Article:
Night enveloped a chaotic field. The moon rose over the Wilderness to
create a fantastic landscape of shadows broken by shafts of light. The
men of Rodes and Colston, "mingled together in inextricable confusion"
during the attack, would have to be sorted out. Hill's brigades made
their way to the front. The Eleventh Corps lay scattered over several
miles, and thousands of its soldiers would not be available for further
service for many hours. Third Corps units involved in the fighting at
Catharine Furnace and the Wellford house found themselves isolated from
the main Union position and struggled to link up with comrades along the
plank road and at Chancellorsville.
By 9:00 P.M., Sickles's men had settled into position at Hazel Grove
facing northwest. To their right, Brigadier General Alpheus S.
Williams's division of Slocum's corps extended the line to the plank
road. Its right touched the left of Berry's division, positioned north
of the plank road and, like Williams's command, facing west. Other units
of the Second and Twelfth corps were spread around the Chancellorsville
crossroads. The Fifth Corps line angled from a position just north of
Chancellorsville toward Scott's Dam on the Rappahannock, and the
divisions of John Reynolds's First Corps, which had begun the day on the
Confederate side of the river at Fredericksburg, were slowly making
their way from United States Ford to Chancellorsville. Between 11:00
P.M. and midnight, Sickles mounted a groping assault from Hazel Grove
toward the plank road during which his men came under artillery and
musket fire from the Twelfth Corps. "I have no information as to the
damage suffered by our troops from our own fire," confessed Henry
Slocum, "but fear that our losses must have been severe."
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SITUATION: MAY 2, 9 P.M. MIDNIGHT|
Jackson's afternoon assault routs the Eleventh Corps, but throws
Rodes's and Colston's divisions into disorder. While they reform near
Wilderness Church, Jackson orders A. P. Hill's corps to the front to
continue the assault. As Hill moves into position, Jackson reconnoiters
in front of Lane's brigade and is injured. Sickles unsuccessfully
attacks the Confederates from Hazel Grove at midnight, while Reynolds's
First Corps crosses the river at U.S. Ford and hurries into position on
AT CHANCELLORSVILLE, SOME ELEVENTH CORPS SOLDIERS TURNED NORTH AND
HEADED FOR THE FORDS. OTHERS CONTINUED THEIR HEAD-LONG FLIGHT, PASSING
THROUGH THE UNION LINES INTO THE ARMS OF MCLAWS'S CONFEDERATES BEYOND.
Lee continued to oversee the Confederate right. There Richard H.
Anderson's division held a line between Scott's Run, just east of
Catharine Furnace, and the plank road. Lafayette McLaws's brigades
nestled between the plank road and turnpike.
THE WOUNDING OF JACKSON
During a lull in the fighting, Stonewall Jackson rode out to his
skirmish line on a personal reconnaissance of the Union position. As he
and members of his party were returning, a line of Confederate soldiers
mistook them for Union cavalrymen and fired a volley into them. Several
horsemen were hit, including Jackson, who was struck by three bullets:
two in the left arm and one in the right hand. Lieutenant Joseph G.
Morrison was the general's brother-in-law and a member of his staff. In
an article later published by Confederate Veteran magazine, he
described that tragic night in the Wilderness.
"It was now nine o'clock, and Gen. Jackson, who had been for some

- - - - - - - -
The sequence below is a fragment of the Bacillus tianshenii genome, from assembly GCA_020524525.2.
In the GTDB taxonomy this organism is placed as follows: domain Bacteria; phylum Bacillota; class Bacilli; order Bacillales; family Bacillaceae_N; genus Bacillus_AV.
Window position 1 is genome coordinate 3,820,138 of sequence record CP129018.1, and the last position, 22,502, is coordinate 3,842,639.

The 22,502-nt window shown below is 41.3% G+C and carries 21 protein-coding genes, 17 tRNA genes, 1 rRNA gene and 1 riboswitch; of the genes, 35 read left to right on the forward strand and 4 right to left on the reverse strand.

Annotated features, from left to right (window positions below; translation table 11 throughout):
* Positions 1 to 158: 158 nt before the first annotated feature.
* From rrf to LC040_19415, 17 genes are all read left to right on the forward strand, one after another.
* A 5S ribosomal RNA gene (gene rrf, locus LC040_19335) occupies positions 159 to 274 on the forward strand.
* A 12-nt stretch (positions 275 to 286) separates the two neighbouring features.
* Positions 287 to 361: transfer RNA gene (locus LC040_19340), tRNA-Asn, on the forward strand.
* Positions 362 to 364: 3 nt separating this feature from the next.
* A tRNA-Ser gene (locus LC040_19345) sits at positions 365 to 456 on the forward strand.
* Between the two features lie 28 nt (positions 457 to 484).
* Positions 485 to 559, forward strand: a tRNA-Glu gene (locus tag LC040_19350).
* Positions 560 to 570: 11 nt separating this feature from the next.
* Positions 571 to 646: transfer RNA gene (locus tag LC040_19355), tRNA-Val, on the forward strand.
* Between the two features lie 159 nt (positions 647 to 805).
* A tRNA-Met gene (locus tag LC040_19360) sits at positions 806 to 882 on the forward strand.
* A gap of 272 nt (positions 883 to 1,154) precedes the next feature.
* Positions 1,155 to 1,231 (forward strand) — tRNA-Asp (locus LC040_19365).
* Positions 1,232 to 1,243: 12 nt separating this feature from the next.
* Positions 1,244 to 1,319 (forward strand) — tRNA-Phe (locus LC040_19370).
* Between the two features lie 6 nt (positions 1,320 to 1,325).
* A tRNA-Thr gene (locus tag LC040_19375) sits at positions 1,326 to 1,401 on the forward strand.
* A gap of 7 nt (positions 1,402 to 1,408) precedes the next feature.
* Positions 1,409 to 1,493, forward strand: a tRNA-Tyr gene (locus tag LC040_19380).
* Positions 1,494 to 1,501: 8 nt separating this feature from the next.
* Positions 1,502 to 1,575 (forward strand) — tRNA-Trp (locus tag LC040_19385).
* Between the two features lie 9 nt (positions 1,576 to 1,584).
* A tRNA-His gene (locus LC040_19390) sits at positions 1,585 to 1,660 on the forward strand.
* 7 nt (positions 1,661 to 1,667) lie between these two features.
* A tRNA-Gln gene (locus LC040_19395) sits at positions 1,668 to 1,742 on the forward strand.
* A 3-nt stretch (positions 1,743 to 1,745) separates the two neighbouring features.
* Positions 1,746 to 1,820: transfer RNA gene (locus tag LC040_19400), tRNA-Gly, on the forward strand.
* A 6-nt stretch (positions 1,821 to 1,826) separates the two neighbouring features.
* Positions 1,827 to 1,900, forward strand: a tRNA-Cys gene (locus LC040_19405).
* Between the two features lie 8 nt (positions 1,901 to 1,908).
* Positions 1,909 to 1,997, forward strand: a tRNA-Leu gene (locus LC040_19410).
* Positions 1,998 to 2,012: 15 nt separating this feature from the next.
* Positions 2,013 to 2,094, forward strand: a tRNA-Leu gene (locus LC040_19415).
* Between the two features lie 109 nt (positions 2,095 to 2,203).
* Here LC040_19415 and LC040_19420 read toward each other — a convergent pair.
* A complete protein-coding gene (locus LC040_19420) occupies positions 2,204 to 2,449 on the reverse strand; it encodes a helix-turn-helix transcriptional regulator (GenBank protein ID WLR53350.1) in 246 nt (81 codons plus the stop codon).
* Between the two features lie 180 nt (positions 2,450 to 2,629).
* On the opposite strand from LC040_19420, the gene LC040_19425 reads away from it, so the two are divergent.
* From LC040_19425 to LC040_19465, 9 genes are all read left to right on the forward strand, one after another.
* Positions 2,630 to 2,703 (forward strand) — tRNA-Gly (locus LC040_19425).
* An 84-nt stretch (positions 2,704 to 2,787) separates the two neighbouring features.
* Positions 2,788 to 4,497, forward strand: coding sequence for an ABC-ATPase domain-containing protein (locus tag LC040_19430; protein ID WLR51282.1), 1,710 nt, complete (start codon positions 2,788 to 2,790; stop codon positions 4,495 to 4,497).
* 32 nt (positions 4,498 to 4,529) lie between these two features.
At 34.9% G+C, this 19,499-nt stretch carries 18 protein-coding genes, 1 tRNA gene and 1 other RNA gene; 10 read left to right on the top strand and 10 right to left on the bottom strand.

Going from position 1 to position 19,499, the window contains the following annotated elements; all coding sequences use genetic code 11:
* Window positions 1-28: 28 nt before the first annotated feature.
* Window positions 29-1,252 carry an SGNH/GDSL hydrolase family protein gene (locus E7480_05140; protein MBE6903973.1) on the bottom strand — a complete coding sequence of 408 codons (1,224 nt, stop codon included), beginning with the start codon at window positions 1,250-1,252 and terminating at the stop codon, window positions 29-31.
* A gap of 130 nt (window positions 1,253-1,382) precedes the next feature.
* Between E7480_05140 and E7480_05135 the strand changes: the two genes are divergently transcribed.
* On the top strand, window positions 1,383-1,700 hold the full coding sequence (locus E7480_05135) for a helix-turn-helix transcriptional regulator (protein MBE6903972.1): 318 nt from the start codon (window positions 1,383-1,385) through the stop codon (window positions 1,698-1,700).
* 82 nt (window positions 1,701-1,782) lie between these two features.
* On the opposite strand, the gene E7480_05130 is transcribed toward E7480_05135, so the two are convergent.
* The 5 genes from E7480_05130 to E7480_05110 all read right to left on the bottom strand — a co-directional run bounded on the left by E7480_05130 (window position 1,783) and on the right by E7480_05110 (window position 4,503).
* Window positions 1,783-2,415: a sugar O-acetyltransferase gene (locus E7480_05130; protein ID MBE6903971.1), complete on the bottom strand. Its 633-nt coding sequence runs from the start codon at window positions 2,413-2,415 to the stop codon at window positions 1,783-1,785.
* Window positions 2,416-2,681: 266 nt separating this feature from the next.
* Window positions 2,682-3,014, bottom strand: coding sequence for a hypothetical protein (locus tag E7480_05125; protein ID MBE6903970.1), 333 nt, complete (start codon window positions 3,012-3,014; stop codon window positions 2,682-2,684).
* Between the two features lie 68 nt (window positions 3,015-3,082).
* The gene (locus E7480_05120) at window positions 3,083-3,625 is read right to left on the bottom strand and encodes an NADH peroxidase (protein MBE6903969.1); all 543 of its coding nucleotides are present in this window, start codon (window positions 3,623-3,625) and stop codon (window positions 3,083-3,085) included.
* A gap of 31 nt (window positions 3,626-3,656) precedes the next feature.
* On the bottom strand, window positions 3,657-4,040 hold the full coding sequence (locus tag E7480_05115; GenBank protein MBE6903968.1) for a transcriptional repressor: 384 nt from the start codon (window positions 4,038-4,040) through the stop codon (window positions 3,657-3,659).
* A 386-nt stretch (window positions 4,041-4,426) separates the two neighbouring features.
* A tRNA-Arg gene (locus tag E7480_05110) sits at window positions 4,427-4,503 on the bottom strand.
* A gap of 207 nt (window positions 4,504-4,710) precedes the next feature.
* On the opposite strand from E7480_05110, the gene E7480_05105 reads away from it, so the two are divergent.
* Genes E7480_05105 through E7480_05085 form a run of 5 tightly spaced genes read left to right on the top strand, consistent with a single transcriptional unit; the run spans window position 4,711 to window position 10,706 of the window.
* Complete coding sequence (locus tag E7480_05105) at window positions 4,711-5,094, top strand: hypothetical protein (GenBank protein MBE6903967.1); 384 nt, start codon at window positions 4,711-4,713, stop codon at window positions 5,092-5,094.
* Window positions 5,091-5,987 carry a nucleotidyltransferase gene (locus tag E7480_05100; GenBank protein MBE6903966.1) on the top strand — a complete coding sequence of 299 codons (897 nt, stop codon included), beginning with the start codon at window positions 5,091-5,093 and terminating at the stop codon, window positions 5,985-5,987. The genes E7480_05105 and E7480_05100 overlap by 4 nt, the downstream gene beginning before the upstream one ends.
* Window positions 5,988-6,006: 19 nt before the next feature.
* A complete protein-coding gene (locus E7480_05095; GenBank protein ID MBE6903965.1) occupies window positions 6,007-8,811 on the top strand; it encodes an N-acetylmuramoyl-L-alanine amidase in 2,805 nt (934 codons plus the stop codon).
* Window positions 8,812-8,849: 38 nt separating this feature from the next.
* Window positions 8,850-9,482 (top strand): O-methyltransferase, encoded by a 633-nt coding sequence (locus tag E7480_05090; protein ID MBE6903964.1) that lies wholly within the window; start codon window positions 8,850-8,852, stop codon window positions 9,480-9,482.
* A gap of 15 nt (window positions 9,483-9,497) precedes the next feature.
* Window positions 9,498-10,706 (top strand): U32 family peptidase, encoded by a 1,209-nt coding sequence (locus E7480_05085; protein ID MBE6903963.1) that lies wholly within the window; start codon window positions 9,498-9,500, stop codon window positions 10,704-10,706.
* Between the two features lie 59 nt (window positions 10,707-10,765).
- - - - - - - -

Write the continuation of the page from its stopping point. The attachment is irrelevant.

time near the front line, rode a little in advance of it to reconnoiter
the enemy's position. A heavy skirmish line had been ordered to the
front, and he supposed he was in the rear of this line. He was at this
time accompanied by Capt. J. K. Boswell, of the engineers, Capt. R. F.
Wilburne [sic], of the signal corps, Lieut. J. G. Morrison, aid-de-camp,
and five or six couriers, and had ridden but a short distance down the
pike when a volley was fired at the party by the Federals in front and
to the right of the road. To escape this fire the party wheeled out of
the road to the left and galloped to the rear, when our own men,
mistaking them for Federal cavalry making a charge, and supposing the
firing in front to have been directed at the skirmish line, opened a
galling fire, killing several men and horses and causing the horses that
were not struck to dash panic-stricken toward the Federal lines, which
were but a very short distance in front. The General was struck in three
places, and was dragged from his horse by the bough of a tree. Capt.
Boswell was killed instantly.
WHEN RETURNING FROM A RECONNAISSANCE AT THE FRONT, JACKSON WAS
MISTAKENLY SHOT BY HIS OWN TROOPS. (BL)|
Lieut. Morrison, leaping from his horse that was dashing into the
enemy's lines, ran to an interval in our line and exclaimed: 'Cease
firing! You are firing into our own men.' A colonel commanding a North
Carolina regiment in Lane's Brigade cried out: 'Who gave that order?
It's a lie! Pour it into them.' Morrison then ran to the colonel, told
him what he had done, and assisted him to arrest the firing as soon as
possible. He then went to the front in search of the General, and found
him lying upon the ground, with Capt. Wilburne and Mr. Wynn, of the
signal corps, bending over him examining his wounds. In a few moments
Gen. Hill, accompanied by Capt. Leigh and a few couriers, rode up to
where the General was lying and dismounted. On examining his wounds,
they found his left arm broken near the shoulder and bleeding profusely.
A handkerchief was tried around the arm, so as partially to stop the
While this was being done, and while the party were bending over the
General, two Federal soldiers, with muskets cocked, stepped up to the
party from behind a cluster of bushes and looked quietly on. Gen. Hill
turned to several of his couriers and said in an undertone, 'Seize those
men,' and it was done so quickly that they made no resistance. Lieut.
Morrison. thinking these were scouts in front of an advancing line,
stepped to the pike, about twenty yards distant, to see if it were so,
and distinctly saw cannoneers unlimbering two pieces of artillery in the
road, not a hundred yards distant.
Returning hastily, he announced this to the party, when Gen. Hill,